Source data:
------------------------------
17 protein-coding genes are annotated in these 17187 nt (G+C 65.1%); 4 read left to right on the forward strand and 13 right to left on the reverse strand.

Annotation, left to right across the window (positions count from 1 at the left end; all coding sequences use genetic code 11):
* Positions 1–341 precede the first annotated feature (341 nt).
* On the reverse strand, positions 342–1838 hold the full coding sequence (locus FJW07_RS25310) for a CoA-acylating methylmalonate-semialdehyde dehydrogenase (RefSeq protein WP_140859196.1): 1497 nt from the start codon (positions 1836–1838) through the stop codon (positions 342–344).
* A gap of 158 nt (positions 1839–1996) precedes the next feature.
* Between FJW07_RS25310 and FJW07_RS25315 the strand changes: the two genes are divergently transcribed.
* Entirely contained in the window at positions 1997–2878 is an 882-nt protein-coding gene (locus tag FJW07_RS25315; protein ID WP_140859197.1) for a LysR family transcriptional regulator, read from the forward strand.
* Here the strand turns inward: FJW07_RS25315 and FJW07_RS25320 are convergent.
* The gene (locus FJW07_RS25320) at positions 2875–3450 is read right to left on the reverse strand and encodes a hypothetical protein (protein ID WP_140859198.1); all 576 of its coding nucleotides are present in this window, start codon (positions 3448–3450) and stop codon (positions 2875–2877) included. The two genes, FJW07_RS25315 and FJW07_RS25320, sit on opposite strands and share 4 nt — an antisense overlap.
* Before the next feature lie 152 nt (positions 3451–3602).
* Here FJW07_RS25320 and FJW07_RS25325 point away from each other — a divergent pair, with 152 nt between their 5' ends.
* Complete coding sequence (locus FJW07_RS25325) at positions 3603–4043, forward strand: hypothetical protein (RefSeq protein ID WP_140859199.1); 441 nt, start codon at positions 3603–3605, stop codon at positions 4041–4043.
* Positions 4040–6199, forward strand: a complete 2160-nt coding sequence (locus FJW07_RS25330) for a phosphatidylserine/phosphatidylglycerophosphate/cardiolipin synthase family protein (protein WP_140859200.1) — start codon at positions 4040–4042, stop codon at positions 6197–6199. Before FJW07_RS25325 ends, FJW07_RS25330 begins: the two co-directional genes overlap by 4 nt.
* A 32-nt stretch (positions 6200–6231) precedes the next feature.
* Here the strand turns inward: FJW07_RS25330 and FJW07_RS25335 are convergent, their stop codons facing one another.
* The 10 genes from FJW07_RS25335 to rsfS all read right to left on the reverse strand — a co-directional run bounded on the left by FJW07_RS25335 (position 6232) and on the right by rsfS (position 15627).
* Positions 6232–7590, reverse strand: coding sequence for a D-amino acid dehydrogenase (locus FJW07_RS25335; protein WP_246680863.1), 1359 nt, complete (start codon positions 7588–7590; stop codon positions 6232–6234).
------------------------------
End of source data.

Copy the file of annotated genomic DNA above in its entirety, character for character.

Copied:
17 protein-coding genes are annotated in these 17187 nt (G+C 65.1%); 4 read left to right on the forward strand and 13 right to left on the reverse strand.

Annotation, left to right across the window (positions count from 1 at the left end; all coding sequences use genetic code 11):
* Positions 1–341 precede the first annotated feature (341 nt).
* On the reverse strand, positions 342–1838 hold the full coding sequence (locus FJW07_RS25310) for a CoA-acylating methylmalonate-semialdehyde dehydrogenase (RefSeq protein WP_140859196.1): 1497 nt from the start codon (positions 1836–1838) through the stop codon (positions 342–344).
* A gap of 158 nt (positions 1839–1996) precedes the next feature.
* Between FJW07_RS25310 and FJW07_RS25315 the strand changes: the two genes are divergently transcribed.
* Entirely contained in the window at positions 1997–2878 is an 882-nt protein-coding gene (locus tag FJW07_RS25315; protein ID WP_140859197.1) for a LysR family transcriptional regulator, read from the forward strand.
* Here the strand turns inward: FJW07_RS25315 and FJW07_RS25320 are convergent.
* The gene (locus FJW07_RS25320) at positions 2875–3450 is read right to left on the reverse strand and encodes a hypothetical protein (protein ID WP_140859198.1); all 576 of its coding nucleotides are present in this window, start codon (positions 3448–3450) and stop codon (positions 2875–2877) included. The two genes, FJW07_RS25315 and FJW07_RS25320, sit on opposite strands and share 4 nt — an antisense overlap.
* Before the next feature lie 152 nt (positions 3451–3602).
* Here FJW07_RS25320 and FJW07_RS25325 point away from each other — a divergent pair, with 152 nt between their 5' ends.
* Complete coding sequence (locus FJW07_RS25325) at positions 3603–4043, forward strand: hypothetical protein (RefSeq protein ID WP_140859199.1); 441 nt, start codon at positions 3603–3605, stop codon at positions 4041–4043.
* Positions 4040–6199, forward strand: a complete 2160-nt coding sequence (locus FJW07_RS25330) for a phosphatidylserine/phosphatidylglycerophosphate/cardiolipin synthase family protein (protein WP_140859200.1) — start codon at positions 4040–4042, stop codon at positions 6197–6199. Before FJW07_RS25325 ends, FJW07_RS25330 begins: the two co-directional genes overlap by 4 nt.
* A 32-nt stretch (positions 6200–6231) precedes the next feature.
* Here the strand turns inward: FJW07_RS25330 and FJW07_RS25335 are convergent, their stop codons facing one another.
* The 10 genes from FJW07_RS25335 to rsfS all read right to left on the reverse strand — a co-directional run bounded on the left by FJW07_RS25335 (position 6232) and on the right by rsfS (position 15627).
* Positions 6232–7590, reverse strand: coding sequence for a D-amino acid dehydrogenase (locus FJW07_RS25335; protein WP_246680863.1), 1359 nt, complete (start codon positions 7588–7590; stop codon positions 6232–6234).